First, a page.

"Get the taxis and buses through roadworthy every six months and correctly.  It's great if they can travel at 60km/h but can they stop? What about them driving in yellow lanes, pushing in front of motorists at traffic lights etc?

"Lets get back to basics. The speed limiter is a start."

Patrick Gera said: "I am very much pleased at such a noble life-saving move. I am behind you all the way. We just hope for a quick introduction of such law before December 2016 please."

Tim O said: "Speed limiters WON'T work. Down hills it will be will be 'into neutral with less control than ever before'. The ONLY way to sort this out is to enforce the laws we ALREADY have. Get the traffic police out of the coffee shops they spend their lives in. Get them out of their luxury cars they sit and sleep in.

"You don't need six cops to sit in two cars and watch a speed camera (this happens regularly near the Lido hotel).
At the two intersections near the Lido the lights have been out for months yet they sit 400m away and harass drivers about rubbish while people don't even slow down for the broken lights.

"Drop them three at a time in an intersection and make them enforce the EXISTING laws in that intersection (red lights, turn signals, markings etc)."


Simon hodson said: "We have traffic officials that cannot police current laws. What difference will new laws make?"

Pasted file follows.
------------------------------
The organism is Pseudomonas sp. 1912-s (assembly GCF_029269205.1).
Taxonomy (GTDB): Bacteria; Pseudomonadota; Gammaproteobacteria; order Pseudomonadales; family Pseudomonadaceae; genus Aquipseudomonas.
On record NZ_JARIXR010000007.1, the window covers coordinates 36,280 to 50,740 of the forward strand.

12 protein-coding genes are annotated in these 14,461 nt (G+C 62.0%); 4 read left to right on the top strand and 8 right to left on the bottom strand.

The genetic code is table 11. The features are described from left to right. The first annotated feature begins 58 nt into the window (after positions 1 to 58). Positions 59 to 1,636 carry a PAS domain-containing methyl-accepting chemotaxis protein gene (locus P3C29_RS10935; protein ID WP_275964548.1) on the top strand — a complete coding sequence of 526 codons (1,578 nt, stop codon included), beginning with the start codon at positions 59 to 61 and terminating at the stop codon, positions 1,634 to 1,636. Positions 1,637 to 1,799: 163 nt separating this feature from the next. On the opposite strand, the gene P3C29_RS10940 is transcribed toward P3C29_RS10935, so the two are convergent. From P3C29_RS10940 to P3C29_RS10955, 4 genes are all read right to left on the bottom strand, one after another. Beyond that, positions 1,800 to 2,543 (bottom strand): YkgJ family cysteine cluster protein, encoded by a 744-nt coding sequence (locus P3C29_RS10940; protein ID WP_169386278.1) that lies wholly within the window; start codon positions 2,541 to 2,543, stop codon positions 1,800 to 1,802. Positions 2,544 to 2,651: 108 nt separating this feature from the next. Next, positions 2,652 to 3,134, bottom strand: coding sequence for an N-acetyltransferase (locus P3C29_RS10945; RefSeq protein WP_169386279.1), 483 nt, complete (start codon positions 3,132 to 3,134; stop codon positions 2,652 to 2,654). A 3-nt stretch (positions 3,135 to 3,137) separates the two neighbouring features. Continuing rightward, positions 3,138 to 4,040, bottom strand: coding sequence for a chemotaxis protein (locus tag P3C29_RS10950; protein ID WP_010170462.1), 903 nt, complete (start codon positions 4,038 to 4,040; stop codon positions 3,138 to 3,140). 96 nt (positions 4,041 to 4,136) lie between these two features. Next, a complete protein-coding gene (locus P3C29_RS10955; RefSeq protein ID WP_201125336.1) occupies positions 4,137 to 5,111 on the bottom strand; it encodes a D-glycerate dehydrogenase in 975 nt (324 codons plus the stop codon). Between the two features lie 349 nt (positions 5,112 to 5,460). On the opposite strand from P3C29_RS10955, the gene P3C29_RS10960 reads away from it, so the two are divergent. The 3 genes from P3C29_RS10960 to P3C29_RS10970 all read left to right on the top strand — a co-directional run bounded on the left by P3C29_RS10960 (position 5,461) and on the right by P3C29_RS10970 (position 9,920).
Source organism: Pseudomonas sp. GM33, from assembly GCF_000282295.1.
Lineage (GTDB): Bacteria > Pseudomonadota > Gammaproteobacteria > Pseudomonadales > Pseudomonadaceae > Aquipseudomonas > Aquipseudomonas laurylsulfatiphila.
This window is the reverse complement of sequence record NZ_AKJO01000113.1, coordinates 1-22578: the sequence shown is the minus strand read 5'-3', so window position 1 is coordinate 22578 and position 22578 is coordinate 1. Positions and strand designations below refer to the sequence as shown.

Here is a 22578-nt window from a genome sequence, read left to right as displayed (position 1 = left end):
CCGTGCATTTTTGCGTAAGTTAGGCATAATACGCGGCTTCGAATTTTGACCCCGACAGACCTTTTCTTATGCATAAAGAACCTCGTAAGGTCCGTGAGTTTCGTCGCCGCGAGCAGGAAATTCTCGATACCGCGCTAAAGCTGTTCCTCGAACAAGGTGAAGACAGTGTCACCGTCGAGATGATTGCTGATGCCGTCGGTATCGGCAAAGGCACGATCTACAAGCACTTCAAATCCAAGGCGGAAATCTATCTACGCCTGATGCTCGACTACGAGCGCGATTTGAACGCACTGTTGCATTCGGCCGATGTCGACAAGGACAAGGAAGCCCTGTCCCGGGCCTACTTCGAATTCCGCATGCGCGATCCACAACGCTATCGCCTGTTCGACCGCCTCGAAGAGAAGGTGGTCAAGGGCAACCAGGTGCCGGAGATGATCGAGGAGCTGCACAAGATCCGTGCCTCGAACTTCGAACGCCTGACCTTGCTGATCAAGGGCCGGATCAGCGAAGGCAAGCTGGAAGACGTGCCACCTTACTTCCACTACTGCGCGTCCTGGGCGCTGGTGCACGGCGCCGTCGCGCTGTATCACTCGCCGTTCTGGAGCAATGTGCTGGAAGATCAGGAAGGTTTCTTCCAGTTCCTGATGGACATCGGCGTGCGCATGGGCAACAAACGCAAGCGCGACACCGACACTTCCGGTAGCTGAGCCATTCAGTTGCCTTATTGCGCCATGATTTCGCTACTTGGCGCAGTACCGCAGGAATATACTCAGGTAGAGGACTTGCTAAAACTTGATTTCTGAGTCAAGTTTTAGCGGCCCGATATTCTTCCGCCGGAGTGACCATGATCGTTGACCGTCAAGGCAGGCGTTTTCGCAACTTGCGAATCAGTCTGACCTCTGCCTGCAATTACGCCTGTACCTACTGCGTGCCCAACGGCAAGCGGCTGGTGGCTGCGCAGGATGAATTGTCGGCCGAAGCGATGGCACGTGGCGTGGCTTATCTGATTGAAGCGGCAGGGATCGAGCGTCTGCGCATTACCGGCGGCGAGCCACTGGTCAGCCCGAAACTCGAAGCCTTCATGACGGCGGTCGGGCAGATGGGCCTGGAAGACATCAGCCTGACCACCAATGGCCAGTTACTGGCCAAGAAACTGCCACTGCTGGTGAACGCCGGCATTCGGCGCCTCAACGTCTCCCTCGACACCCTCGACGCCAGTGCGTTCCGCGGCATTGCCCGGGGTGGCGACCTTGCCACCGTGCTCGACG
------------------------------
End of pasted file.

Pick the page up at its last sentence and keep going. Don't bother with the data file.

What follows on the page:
Francois Hugo said: "They can make as many rules and regulations as they want but if they do not enforce them, it does not mean a thing.

"They are not even able to enforce the current rules of the road upon taxis, they will simply modify the new taxis and away they go.  The only enforcement that happens is the income-generating kind.  Taxis don't pay so they can do what they want anyway."


Molefe comments: "I  Am an OHS officer. What we normally do as part of safety is to conduct a pre-trip checklist and inform the company or owner of potential faults in the plant or vehicle daily. The check list is sent to the the transport department and owner. If faults are not rectified, the owner/company is fined. It's time this was done with public transport.

Nomfundo B Mabaso: "I am loving the whole speed limiters thing.  It will help a great deal in reducing deaths resulting from collisions involving public transport.

"The legislature should however also consider monitoring the way in which public transport drivers manoeuvre their vehicles ... and not only focus on speed, speed is but one factor contributing to accidents and injuries and death as a result thereof."

Walter Zimbeva: "I am so glad about the introduction of speed limiters for taxis and buses. I am a truck driver who obeys the speed limit and I was always asking myself why does the government not regulate speed for taxis and buses? This will save a lot of lives on the road."

Bheki Ngema said: "The amendments are progressive and good for the safety of all road users. Law enforcement agencies must ensure compliance in this regard. Taxis must be fitted with speed limiters when purchased and a fitment certificate be issued by traffic authority."

What do you think of the amendments made to the National Road traffic Act? Do you think it will be effective in reducing road deaths? Email us and we’ll publish your thoughts on Wheels24.